Trappists and beer

Trappists and beer

Like many other religious orders, the Trappists brewed beer in order to provide for their needs, and earn the income necessary for the current operations of the abbey and acts of charity.

Many of us know these famous belgian and dutch trappist breweries very well, but did you know that, during the 100 last years, several other Trappist breweries existed in Europe ? These breweries all are closed today. Luckily, we have records of the existence of many of these, as well as proofs of their former brewing activities.

So, what is a trappist beer exactly ? Although the question seems to be very simple, the answer is not so obvious, and deserves some further explanation : the definition of what is a “Trappist beer” evolved with time, in order to specify it and to better protect the name...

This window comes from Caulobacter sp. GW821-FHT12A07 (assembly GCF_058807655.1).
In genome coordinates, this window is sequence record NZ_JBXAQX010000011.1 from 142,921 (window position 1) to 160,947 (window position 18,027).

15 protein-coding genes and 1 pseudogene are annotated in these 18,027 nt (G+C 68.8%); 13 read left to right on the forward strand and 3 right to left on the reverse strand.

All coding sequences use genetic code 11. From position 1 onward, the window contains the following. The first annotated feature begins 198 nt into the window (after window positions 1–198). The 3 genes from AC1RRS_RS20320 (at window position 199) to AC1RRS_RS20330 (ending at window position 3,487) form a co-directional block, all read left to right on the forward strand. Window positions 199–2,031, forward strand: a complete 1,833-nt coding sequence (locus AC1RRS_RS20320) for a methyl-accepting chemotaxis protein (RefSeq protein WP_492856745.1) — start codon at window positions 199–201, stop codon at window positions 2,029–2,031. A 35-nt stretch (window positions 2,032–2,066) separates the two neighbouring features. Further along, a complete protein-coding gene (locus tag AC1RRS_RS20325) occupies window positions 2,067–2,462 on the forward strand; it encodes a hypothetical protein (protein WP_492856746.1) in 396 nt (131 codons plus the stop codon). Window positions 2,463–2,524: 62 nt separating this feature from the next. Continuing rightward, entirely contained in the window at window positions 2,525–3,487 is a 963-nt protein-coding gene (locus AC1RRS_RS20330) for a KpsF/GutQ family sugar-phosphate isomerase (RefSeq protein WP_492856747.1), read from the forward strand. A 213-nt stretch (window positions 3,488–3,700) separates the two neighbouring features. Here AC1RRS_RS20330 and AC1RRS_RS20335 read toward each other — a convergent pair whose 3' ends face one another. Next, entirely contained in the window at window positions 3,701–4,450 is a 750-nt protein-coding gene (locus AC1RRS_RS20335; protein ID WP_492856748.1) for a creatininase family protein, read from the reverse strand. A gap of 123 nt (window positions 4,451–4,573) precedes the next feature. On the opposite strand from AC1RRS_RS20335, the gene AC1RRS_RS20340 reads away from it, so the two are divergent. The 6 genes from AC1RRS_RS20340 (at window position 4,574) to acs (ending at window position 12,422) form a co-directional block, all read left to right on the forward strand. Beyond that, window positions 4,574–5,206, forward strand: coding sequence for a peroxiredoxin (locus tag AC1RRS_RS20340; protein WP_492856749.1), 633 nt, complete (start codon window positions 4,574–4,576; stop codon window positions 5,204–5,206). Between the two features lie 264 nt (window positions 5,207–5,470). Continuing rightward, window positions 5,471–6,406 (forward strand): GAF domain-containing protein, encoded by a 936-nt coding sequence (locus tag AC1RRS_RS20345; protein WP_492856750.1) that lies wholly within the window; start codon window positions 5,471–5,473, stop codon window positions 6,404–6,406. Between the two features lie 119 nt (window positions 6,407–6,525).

Currently, 7 trappist breweries own the right to have the beers they sell carry the “Authentic Trappist Product” logo. The wear of that logo can attest of their authentic Trappist origin, and their respect to precise rules defined by the international trappist association. These are the beers of the following abbeys:

    • Achel
    • Chimay
    • Orval
    • Rochefort
    • Westmalle
    • Westvleteren
    • The beers of Tilburg (La Trappe), carried the Trappist logo until 1999, when the monks themselves decided to remove it from their labels. After long negotiations, they finally gained the right to wear the logo again. An official press release was published October 2005, 7th.

In the next chapter, we will discover why this name was so coveted by non religious brewers, and what the monks did to protect it...

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